5. J. assiduously avoided the utility closet. He knew the world was inhabited by gnomes, detached, broken souls, fairies, malevolent and indistinct forms, and imagined that the hole, with is aperture as tight as a rosebud, was the seal which trapped these ill-humors in some terminal limbo.
Or maybe yet, he thought, it was a gateway to some plague strewn chamber. The apartment block sat on the site of an old nunnery, when this part of the city was open country, and perhaps those black shrouded forms discarded their venally begotten offspring down this auspiciously placed shaft. In there, a cascade of broken and porous bones; of fissured skulls; of pinky bones as small as a snail’s shell, and femurs as long as a broken piece of hay.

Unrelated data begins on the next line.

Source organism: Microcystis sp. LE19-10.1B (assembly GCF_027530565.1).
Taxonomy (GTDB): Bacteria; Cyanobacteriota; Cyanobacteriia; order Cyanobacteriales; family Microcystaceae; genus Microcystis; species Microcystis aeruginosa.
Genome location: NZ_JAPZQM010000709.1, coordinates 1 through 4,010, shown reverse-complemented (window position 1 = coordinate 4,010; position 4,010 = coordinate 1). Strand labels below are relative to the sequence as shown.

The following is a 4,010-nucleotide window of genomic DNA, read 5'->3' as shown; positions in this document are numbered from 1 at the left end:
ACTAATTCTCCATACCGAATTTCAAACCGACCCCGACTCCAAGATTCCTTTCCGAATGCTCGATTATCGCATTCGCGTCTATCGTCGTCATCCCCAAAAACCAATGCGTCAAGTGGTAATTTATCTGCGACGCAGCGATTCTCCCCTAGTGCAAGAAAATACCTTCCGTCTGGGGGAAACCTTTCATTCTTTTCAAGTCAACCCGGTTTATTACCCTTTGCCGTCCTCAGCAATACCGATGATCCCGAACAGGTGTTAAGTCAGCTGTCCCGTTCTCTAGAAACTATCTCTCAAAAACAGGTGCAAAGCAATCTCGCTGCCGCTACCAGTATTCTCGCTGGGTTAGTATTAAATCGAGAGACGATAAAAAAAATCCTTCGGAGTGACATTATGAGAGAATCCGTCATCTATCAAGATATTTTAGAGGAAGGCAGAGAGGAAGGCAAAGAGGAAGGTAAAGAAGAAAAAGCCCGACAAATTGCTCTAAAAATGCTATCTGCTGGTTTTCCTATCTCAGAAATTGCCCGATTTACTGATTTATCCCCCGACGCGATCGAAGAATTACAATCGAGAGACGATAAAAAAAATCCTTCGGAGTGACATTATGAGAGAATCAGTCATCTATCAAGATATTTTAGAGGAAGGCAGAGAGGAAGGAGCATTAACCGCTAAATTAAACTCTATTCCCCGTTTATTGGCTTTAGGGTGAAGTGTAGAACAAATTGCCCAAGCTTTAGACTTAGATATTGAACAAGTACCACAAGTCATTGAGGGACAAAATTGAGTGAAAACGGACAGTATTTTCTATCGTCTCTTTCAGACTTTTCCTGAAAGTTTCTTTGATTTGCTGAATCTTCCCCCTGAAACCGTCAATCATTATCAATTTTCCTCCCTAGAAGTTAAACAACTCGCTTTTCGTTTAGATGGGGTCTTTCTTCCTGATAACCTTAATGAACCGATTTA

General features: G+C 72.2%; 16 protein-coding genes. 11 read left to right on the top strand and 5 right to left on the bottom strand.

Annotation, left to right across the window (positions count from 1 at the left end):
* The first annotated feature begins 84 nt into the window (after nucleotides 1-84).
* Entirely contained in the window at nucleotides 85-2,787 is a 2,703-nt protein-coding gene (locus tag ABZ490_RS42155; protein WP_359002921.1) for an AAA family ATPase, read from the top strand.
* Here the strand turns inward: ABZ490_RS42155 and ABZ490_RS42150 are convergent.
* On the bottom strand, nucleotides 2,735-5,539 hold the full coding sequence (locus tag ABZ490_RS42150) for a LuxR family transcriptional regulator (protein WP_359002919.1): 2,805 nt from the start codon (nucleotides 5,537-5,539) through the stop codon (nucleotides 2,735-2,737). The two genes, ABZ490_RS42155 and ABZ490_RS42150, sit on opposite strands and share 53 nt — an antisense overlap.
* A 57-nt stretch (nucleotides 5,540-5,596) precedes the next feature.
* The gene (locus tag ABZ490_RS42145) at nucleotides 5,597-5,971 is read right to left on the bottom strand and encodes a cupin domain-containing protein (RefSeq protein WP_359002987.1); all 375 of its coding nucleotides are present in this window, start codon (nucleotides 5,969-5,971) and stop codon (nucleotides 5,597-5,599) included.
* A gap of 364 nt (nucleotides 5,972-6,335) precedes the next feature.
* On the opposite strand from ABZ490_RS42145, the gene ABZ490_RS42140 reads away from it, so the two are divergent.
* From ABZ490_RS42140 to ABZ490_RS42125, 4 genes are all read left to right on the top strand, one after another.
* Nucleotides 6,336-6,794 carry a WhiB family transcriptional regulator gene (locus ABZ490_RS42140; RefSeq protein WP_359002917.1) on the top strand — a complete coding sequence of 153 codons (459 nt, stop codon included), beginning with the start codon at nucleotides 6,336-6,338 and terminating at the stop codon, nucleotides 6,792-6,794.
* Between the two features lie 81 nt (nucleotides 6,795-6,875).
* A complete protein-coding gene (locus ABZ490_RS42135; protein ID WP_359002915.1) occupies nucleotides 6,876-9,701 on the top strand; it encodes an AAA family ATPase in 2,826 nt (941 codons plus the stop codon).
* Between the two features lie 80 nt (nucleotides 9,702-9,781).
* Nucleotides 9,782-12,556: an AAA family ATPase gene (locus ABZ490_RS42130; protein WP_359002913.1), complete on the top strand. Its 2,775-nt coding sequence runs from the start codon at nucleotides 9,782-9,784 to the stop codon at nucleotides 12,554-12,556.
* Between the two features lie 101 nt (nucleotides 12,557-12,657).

So J. played as far away from the door as possible, near the washer and dryer and the hillock of unfolded laundry. But the door rattled in its casement. Something inside whispered words of false endearment to him, comforting words designed to dissemble his resistance